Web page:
Inflammation occurs internally, but the effects are sometimes seen externally, too. When inflammation has just an internal effect, when the body is defending itself against infection, nothing can really be seen on the skin. However, when external inflammation is present (which tends to last for a shorter period of time than internal inflammation), the effects are visible on the skin.
Even though inflammation is somewhat degrading to the integrity of the skin and body, it’s a critical mode of defense essential for proper body function. “Inflammatory responses are part of the body’s vital healing process. Inflammation is the byproduct of the immune system’s efforts to fight off disease and germs and repair tissues (some harm is typically imposed) that have been injured, in some form, at a cellular level,” says Meriden, CT, dermatologist Dr. Nicholas Perricone, MD.
“Typically, once the infection is cleared out of the body (the length of time that inflammation lasts is variable upon the nature of the injury, genetic differences and the presence of ongoing precipitating factors), any inflammation will subside. But that’s not always the case,” Dr. Perricone adds.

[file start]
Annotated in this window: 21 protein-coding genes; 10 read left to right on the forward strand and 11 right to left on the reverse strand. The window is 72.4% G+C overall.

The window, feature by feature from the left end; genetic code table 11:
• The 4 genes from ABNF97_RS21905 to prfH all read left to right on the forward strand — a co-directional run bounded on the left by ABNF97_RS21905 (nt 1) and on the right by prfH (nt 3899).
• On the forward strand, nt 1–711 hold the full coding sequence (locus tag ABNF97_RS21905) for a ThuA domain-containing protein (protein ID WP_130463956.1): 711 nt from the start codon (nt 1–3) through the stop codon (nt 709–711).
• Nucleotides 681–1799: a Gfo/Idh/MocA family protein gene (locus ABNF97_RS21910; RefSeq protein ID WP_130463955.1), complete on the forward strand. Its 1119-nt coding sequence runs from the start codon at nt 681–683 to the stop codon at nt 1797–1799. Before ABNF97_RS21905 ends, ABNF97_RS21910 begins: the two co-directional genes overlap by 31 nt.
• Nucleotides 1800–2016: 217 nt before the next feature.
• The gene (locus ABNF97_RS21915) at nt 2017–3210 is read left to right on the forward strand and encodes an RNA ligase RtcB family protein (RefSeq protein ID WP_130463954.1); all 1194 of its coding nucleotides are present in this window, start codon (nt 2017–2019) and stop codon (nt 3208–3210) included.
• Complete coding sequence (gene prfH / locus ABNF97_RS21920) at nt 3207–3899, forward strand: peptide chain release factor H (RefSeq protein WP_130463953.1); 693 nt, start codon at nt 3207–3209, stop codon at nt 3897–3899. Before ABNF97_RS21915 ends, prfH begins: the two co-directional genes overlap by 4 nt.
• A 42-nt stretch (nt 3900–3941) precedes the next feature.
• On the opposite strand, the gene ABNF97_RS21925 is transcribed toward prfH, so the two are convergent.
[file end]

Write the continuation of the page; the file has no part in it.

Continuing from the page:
There are two types of inflammation: chronic and acute. “Acute inflammation is a biochemical process that is a response to an irritant. It occurs within minutes to hours of the injury and ceases once the stimulus has been removed,” explains Las Vegas dermatologist Dr. Alison Tam.
Chronic inflammation (the type associated with aging) is a drawn-out reaction to an injury. “This delayed effect, which can last anywhere from a few months to years, causes a shift in the type of inflammatory cells, simultaneously destroying the tissue. Even though the body is attempting to heal the injury by remodeling the tissue, many times, the new tissue is not normal and continues to bring about further inflammation,” says Dr. Tam.